According to CRN’s article on the event, Gelsinger was quoted as saying, “"We want to own corporate workloads. We all lose if they end up in these commodity public clouds. We want to extend our franchise from the private cloud into the public cloud and uniquely enable our customers with the benefits of both. Own the corporate workload now and forever."
Forgive my frankness, Mr. Gelsinger, but you just don’t get it. Public clouds are not your enemy. And the disruption they are causing to your forward revenues are not their capture of enterprise workloads. The battle lines you should be focusing on are between advanced virtualization and true cloud services and the future placement of Systems of Engagement versus Systems of Record.
Hybrid clouds are especially subject to the law of unintended consequences, says Forrester’s cloud expert James Staten. Many IT organizations don’t even acknowledge that they have a hybrid cloud. The reality: If enterprises are using public cloud software-as-a-service (SaaS) and/or deploying any custom applications in the public cloud, then by definition they have a hybrid cloud, because it almost always connects to the back end.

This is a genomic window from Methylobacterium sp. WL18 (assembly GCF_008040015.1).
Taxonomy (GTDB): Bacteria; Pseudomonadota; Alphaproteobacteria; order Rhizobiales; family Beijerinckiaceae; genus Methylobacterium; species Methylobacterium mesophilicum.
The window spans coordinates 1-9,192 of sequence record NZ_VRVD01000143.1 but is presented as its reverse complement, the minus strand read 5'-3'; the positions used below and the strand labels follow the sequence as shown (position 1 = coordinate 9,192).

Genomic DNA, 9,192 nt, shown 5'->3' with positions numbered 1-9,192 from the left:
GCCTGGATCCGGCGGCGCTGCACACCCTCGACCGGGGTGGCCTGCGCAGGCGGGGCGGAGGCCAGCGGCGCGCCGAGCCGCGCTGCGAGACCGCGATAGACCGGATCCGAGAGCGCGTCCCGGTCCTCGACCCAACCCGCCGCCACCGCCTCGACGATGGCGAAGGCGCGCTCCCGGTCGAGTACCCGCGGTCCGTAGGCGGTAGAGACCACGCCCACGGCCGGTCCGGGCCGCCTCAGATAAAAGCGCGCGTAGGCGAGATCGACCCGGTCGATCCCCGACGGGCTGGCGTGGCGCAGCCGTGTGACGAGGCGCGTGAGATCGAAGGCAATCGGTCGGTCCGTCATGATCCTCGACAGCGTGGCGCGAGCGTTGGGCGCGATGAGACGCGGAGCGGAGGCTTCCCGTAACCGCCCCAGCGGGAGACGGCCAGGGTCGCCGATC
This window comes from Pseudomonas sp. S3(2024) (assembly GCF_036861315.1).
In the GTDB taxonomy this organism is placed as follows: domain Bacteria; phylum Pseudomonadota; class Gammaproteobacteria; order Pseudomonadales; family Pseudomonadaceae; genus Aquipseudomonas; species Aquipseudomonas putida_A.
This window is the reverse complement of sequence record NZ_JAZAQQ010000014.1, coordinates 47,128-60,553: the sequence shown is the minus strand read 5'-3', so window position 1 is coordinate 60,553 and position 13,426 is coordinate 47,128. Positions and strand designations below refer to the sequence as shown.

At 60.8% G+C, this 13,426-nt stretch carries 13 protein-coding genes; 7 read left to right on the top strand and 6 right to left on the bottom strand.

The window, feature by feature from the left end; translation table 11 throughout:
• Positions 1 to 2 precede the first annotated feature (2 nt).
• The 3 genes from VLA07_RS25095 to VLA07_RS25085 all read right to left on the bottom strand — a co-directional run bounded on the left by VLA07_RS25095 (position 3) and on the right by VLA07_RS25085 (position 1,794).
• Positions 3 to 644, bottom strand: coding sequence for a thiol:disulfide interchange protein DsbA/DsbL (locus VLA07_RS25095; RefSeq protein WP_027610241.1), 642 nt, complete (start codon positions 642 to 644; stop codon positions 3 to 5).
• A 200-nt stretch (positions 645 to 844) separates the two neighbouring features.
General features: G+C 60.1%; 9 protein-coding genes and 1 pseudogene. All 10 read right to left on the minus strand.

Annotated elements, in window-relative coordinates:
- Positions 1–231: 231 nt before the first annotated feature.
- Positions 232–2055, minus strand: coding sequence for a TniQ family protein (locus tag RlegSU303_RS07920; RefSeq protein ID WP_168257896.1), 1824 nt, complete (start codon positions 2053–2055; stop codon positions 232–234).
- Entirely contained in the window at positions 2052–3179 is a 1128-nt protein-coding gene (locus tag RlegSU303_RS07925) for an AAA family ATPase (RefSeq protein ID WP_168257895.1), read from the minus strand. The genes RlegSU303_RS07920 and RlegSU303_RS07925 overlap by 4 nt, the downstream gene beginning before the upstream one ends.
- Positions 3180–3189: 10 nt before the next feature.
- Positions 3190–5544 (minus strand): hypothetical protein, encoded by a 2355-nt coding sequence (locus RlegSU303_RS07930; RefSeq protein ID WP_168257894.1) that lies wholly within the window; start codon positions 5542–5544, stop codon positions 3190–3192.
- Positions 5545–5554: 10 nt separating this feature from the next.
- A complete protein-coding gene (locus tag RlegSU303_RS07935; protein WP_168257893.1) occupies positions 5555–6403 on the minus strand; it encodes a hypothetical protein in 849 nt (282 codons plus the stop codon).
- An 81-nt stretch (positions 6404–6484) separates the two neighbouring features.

In this episode of TechnoPolitics, James implores CIOs and IT professionals to get serious about hybrid cloud now to avoid spaghetti clouds in the future.
To publish this post, I must first discredit myself. I'm 42, and while I love what I do for a living, Michael Dell is 47 and his company was already doing $1 million a day in business by the time he was 31. I look at guys like that and think: "What the h*** have I been doing with my time?!?" Nevertheless, Dell is a company I've followed more closely than any other but Apple since the mid-2000s, and in the past two years I've had the opportunity to meet with several Dell executives and employees - from Montpellier, France to Austin, Texas.